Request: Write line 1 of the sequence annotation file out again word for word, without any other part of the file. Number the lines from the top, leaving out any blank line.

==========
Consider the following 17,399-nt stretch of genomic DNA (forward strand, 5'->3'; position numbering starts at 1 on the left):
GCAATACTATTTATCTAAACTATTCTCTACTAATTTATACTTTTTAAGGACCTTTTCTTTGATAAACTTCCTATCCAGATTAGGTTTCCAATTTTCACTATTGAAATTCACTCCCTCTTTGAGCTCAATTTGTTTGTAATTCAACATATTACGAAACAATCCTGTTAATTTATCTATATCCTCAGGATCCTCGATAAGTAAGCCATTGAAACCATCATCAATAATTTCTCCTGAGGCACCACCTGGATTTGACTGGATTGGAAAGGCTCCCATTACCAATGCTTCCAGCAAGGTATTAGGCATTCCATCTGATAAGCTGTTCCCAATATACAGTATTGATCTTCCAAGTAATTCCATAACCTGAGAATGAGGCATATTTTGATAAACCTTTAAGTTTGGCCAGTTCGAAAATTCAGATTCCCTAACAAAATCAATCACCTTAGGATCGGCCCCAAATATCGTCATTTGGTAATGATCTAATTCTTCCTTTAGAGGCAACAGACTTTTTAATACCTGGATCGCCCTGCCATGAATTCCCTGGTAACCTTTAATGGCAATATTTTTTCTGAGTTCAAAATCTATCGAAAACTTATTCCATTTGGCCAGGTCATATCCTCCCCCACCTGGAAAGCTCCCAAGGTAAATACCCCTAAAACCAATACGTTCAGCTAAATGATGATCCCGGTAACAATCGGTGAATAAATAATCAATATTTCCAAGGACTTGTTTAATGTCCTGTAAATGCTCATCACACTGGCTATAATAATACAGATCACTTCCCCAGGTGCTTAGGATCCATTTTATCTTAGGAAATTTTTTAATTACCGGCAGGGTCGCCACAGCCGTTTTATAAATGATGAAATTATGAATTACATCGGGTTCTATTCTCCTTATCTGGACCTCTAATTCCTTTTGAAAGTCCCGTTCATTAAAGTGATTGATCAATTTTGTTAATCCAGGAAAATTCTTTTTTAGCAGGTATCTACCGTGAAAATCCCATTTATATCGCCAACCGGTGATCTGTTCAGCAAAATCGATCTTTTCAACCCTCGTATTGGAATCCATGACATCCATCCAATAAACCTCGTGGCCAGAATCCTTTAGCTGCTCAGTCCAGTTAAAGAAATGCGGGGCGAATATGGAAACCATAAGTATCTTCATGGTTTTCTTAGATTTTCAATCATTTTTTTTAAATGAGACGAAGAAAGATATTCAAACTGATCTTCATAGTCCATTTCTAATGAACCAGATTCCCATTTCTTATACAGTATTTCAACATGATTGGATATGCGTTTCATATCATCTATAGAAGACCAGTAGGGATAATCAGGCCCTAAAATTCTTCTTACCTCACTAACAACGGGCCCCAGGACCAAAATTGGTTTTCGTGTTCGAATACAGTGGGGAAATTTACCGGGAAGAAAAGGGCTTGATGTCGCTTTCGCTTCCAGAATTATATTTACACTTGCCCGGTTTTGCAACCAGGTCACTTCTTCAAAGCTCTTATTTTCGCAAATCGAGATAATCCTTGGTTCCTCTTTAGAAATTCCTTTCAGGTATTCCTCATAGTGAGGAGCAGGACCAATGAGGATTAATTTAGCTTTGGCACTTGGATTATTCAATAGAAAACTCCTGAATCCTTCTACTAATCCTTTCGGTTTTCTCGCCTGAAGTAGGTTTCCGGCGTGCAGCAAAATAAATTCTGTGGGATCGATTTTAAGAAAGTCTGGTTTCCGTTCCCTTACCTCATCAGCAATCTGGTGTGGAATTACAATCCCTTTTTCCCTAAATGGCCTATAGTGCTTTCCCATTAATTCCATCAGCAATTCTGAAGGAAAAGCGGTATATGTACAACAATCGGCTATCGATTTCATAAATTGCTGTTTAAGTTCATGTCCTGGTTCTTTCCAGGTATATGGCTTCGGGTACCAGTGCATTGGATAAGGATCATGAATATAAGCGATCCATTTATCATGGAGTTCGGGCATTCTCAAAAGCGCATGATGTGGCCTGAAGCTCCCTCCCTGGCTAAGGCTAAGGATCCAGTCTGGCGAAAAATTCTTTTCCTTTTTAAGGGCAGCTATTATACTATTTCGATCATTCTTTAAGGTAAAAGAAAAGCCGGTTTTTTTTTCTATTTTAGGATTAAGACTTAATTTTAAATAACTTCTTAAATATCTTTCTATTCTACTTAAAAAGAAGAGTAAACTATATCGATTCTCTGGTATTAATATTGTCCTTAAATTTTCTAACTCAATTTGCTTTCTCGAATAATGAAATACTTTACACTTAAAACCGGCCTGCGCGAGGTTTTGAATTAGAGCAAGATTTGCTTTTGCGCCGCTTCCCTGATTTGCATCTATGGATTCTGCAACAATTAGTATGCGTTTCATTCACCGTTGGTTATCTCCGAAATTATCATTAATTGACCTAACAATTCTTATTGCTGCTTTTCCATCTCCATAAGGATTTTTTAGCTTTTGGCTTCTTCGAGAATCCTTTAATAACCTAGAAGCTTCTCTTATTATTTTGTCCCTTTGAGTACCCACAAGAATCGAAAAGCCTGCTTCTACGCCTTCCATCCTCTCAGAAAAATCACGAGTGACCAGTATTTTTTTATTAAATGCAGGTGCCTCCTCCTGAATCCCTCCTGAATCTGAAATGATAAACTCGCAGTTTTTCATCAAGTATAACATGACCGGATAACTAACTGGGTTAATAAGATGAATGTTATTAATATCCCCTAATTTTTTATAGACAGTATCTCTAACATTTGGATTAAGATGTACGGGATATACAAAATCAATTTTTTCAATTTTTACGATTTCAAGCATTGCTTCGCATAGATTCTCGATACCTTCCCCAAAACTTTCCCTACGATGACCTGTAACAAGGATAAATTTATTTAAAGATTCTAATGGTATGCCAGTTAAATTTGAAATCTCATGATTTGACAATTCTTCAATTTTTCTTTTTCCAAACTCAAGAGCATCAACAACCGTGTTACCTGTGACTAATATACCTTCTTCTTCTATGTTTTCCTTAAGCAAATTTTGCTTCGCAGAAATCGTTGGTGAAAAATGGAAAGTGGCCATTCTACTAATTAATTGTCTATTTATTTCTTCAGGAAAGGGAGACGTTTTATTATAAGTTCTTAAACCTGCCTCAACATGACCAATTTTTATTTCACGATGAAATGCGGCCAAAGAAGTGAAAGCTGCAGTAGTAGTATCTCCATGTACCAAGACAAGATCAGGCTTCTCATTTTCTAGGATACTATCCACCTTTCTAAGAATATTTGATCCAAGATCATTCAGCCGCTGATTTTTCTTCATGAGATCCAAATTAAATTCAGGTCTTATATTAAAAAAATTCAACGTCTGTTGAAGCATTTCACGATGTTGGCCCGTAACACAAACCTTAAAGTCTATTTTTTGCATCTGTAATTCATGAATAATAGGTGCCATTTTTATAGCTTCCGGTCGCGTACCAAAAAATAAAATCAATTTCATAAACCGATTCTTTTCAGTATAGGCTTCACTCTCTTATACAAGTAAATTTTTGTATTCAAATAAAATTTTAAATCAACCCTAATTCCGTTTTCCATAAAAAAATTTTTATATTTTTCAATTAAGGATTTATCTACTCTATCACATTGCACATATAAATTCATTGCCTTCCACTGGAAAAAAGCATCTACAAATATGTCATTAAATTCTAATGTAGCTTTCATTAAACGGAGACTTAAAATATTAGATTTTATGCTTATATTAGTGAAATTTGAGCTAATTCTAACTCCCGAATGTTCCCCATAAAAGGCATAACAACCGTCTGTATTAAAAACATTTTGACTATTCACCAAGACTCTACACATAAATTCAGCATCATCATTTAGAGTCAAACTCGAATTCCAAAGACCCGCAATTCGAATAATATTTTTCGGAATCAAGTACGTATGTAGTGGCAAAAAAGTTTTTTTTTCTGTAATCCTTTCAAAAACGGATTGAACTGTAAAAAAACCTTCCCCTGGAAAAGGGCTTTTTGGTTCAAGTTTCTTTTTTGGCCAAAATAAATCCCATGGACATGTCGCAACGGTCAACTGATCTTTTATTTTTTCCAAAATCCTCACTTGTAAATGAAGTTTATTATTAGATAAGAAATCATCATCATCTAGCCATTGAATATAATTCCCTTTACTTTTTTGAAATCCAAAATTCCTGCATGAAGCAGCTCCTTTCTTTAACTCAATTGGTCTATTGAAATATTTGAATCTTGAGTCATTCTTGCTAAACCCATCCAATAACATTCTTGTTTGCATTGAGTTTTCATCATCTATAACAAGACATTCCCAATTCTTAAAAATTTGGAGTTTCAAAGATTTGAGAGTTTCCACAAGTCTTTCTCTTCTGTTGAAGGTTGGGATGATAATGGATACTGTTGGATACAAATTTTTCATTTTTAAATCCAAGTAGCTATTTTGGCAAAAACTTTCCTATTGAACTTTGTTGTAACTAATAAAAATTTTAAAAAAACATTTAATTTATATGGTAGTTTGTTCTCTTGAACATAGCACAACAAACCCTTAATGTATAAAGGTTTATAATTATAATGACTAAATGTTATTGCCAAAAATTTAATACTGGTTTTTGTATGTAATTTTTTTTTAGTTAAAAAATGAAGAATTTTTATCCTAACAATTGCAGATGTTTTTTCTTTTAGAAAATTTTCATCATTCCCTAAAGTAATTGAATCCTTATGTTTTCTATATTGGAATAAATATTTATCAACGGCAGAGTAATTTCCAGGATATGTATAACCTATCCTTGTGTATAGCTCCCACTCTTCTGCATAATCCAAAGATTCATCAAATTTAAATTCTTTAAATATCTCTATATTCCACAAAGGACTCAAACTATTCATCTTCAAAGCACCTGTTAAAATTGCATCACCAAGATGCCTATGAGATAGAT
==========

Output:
Consider the following 17,399-nt stretch of genomic DNA (forward strand, 5'->3'; position numbering starts at 1 on the left):